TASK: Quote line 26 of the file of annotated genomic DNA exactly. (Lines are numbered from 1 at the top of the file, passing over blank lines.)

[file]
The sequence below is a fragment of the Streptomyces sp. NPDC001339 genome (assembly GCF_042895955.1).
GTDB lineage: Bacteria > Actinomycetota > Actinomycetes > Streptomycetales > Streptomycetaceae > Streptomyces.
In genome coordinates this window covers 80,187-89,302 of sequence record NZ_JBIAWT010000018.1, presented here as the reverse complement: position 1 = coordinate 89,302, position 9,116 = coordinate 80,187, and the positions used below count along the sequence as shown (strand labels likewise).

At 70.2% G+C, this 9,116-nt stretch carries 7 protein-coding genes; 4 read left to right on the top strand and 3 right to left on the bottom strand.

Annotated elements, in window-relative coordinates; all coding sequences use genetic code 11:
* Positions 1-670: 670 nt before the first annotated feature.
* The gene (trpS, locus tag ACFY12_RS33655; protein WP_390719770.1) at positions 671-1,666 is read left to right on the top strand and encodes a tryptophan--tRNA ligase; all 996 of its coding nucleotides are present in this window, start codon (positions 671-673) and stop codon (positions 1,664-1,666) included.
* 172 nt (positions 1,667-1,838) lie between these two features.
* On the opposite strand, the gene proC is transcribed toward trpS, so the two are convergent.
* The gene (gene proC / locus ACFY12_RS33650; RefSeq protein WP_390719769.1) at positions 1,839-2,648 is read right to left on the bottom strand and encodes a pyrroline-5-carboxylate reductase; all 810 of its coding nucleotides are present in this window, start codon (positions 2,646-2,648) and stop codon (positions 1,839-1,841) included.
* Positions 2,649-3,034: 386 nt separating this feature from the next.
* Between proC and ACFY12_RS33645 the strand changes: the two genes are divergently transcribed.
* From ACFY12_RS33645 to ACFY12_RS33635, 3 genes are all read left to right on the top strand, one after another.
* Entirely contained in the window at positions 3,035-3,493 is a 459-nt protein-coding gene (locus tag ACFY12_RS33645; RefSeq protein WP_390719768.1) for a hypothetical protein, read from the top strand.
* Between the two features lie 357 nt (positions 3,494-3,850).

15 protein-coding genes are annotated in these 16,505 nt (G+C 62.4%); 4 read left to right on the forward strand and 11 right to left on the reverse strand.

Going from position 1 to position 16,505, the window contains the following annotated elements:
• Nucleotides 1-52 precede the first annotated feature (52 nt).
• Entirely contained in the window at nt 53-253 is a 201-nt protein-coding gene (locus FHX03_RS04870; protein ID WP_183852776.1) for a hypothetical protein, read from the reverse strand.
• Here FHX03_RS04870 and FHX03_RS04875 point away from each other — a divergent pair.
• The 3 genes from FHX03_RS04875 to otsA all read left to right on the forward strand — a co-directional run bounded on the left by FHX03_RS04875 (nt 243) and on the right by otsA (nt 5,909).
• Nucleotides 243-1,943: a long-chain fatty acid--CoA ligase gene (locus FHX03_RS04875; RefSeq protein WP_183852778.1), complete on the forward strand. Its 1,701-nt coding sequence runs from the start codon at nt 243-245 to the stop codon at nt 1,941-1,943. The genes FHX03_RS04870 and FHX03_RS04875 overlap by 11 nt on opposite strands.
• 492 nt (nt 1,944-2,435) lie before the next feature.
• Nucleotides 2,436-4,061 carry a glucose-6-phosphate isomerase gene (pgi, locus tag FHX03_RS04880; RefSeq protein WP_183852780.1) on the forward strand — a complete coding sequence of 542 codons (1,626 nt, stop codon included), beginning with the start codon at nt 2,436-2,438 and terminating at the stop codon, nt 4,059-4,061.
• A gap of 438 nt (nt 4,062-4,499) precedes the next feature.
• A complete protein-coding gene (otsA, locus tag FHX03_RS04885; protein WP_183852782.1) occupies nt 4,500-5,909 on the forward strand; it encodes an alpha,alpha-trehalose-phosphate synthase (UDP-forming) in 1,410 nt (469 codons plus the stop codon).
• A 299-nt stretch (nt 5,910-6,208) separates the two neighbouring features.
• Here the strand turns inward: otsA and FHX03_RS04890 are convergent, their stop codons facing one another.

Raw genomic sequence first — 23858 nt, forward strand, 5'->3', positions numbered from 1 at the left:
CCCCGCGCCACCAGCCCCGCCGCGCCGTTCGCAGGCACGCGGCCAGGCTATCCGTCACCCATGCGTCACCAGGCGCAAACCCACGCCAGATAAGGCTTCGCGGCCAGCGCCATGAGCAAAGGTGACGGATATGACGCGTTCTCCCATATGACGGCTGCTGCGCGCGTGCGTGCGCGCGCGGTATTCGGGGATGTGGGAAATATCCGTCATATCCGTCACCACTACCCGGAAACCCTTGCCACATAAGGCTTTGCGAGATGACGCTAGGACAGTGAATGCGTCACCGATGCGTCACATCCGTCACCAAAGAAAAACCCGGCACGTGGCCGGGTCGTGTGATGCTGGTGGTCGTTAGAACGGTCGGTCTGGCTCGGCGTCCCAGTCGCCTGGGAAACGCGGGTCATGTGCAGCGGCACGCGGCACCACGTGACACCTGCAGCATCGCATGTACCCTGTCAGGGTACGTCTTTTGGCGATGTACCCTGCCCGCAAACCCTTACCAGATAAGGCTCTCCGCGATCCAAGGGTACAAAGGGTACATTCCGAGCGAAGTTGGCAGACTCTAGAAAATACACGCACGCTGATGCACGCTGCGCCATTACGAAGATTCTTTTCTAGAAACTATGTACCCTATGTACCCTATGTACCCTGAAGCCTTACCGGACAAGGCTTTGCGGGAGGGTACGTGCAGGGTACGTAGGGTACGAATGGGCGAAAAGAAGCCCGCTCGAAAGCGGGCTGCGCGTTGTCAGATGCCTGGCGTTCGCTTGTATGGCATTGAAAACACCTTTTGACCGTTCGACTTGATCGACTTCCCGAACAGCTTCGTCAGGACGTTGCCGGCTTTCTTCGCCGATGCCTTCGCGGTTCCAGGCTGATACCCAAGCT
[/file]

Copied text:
• A complete protein-coding gene (otsA, locus tag FHX03_RS04885; protein WP_183852782.1) occupies nt 4,500-5,909 on the forward strand; it encodes an alpha,alpha-trehalose-phosphate synthase (UDP-forming) in 1,410 nt (469 codons plus the stop codon).